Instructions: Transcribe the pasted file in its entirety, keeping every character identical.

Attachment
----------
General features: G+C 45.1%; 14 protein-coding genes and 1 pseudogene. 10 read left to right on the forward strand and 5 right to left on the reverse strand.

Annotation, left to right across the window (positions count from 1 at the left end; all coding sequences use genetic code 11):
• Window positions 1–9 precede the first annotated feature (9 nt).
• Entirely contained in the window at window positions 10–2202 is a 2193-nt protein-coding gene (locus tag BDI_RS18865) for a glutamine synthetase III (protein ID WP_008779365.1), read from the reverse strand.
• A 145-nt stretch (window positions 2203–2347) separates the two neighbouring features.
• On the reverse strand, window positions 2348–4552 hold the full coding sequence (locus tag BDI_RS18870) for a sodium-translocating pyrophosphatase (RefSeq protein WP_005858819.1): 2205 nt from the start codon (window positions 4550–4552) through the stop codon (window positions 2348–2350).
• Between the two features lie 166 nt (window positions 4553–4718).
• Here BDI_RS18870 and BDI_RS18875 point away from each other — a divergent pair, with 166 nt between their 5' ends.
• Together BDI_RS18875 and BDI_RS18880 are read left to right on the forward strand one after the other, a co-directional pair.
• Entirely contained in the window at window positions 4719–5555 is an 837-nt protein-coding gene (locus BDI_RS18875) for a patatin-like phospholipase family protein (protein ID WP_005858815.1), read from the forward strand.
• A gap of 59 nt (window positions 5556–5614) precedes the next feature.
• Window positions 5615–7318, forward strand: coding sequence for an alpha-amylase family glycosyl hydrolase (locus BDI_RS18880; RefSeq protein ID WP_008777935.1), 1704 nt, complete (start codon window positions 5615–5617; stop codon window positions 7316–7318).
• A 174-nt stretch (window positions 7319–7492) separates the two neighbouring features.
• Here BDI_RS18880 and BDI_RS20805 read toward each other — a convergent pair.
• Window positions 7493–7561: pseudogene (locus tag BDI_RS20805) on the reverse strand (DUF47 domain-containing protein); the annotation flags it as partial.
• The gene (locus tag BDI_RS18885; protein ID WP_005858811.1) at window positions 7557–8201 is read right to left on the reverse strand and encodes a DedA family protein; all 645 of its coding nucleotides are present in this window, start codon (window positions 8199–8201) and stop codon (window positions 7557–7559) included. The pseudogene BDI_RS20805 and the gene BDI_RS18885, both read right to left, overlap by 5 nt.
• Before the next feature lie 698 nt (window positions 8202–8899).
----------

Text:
General features: G+C 45.1%; 14 protein-coding genes and 1 pseudogene. 10 read left to right on the forward strand and 5 right to left on the reverse strand.

Annotation, left to right across the window (positions count from 1 at the left end; all coding sequences use genetic code 11):
• Window positions 1–9 precede the first annotated feature (9 nt).
• Entirely contained in the window at window positions 10–2202 is a 2193-nt protein-coding gene (locus tag BDI_RS18865) for a glutamine synthetase III (protein ID WP_008779365.1), read from the reverse strand.
• A 145-nt stretch (window positions 2203–2347) separates the two neighbouring features.
• On the reverse strand, window positions 2348–4552 hold the full coding sequence (locus tag BDI_RS18870) for a sodium-translocating pyrophosphatase (RefSeq protein WP_005858819.1): 2205 nt from the start codon (window positions 4550–4552) through the stop codon (window positions 2348–2350).
• Between the two features lie 166 nt (window positions 4553–4718).
• Here BDI_RS18870 and BDI_RS18875 point away from each other — a divergent pair, with 166 nt between their 5' ends.
• Together BDI_RS18875 and BDI_RS18880 are read left to right on the forward strand one after the other, a co-directional pair.
• Entirely contained in the window at window positions 4719–5555 is an 837-nt protein-coding gene (locus BDI_RS18875) for a patatin-like phospholipase family protein (protein ID WP_005858815.1), read from the forward strand.
• A gap of 59 nt (window positions 5556–5614) precedes the next feature.
• Window positions 5615–7318, forward strand: coding sequence for an alpha-amylase family glycosyl hydrolase (locus BDI_RS18880; RefSeq protein ID WP_008777935.1), 1704 nt, complete (start codon window positions 5615–5617; stop codon window positions 7316–7318).
• A 174-nt stretch (window positions 7319–7492) separates the two neighbouring features.
• Here BDI_RS18880 and BDI_RS20805 read toward each other — a convergent pair.
• Window positions 7493–7561: pseudogene (locus tag BDI_RS20805) on the reverse strand (DUF47 domain-containing protein); the annotation flags it as partial.
• The gene (locus tag BDI_RS18885; protein ID WP_005858811.1) at window positions 7557–8201 is read right to left on the reverse strand and encodes a DedA family protein; all 645 of its coding nucleotides are present in this window, start codon (window positions 8199–8201) and stop codon (window positions 7557–7559) included. The pseudogene BDI_RS20805 and the gene BDI_RS18885, both read right to left, overlap by 5 nt.
• Before the next feature lie 698 nt (window positions 8202–8899).